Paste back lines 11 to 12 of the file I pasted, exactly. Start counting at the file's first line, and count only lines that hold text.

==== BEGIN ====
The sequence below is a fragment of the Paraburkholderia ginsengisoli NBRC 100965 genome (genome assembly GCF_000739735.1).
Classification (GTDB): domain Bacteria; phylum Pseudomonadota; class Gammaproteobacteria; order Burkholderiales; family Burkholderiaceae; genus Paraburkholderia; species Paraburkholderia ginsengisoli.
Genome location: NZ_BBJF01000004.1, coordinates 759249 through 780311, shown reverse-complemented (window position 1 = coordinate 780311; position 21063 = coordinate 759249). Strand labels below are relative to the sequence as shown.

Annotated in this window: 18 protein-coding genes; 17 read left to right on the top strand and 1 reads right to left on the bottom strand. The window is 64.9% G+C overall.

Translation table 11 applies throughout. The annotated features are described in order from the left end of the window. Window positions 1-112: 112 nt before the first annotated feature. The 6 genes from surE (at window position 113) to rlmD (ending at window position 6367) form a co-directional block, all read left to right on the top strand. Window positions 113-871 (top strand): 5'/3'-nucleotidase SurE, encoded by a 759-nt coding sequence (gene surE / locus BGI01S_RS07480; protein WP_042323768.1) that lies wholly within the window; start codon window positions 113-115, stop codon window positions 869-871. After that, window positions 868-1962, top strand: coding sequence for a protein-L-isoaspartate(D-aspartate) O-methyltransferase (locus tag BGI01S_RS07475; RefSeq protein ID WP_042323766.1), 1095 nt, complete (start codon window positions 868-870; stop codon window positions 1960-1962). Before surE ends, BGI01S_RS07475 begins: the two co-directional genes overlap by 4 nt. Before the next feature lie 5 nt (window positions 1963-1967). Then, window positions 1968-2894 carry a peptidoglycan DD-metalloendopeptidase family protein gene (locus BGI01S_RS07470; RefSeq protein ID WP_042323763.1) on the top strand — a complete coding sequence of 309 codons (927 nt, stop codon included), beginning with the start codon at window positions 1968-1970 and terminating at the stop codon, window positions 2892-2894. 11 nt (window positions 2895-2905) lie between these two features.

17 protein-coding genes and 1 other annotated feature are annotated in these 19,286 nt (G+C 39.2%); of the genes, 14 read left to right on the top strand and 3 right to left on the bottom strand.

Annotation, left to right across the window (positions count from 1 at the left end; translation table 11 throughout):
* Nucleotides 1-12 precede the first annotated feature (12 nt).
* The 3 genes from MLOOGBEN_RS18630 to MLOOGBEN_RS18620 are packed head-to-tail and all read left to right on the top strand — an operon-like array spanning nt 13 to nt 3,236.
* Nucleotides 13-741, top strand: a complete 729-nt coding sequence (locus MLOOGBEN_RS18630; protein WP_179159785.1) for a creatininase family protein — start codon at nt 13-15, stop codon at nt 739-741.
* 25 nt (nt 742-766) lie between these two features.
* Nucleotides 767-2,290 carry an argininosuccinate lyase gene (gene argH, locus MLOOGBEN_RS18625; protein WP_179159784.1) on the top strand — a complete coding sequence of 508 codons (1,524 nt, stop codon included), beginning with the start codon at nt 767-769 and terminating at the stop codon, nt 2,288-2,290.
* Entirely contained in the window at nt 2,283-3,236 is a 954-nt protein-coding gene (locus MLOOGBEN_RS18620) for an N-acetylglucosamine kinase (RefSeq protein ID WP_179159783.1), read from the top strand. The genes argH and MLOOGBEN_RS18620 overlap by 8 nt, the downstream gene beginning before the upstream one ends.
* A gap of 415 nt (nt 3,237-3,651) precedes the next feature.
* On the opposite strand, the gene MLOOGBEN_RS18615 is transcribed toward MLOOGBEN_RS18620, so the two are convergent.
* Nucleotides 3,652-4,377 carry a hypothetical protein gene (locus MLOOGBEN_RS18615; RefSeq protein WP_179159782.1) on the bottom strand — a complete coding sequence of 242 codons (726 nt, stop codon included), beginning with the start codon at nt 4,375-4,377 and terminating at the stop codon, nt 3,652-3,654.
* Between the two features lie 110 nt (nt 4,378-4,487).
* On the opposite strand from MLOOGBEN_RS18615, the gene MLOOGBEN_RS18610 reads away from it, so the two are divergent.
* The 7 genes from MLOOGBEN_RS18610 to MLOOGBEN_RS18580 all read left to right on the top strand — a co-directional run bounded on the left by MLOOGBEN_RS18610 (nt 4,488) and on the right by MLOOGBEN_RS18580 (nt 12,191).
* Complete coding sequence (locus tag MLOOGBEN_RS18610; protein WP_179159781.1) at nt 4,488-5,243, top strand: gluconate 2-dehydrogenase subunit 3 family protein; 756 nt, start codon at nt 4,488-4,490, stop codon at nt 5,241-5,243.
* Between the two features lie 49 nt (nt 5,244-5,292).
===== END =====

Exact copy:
* 25 nt (nt 742-766) lie between these two features.
* Nucleotides 767-2,290 carry an argininosuccinate lyase gene (gene argH, locus MLOOGBEN_RS18625; protein WP_179159784.1) on the top strand — a complete coding sequence of 508 codons (1,524 nt, stop codon included), beginning with the start codon at nt 767-769 and terminating at the stop codon, nt 2,288-2,290.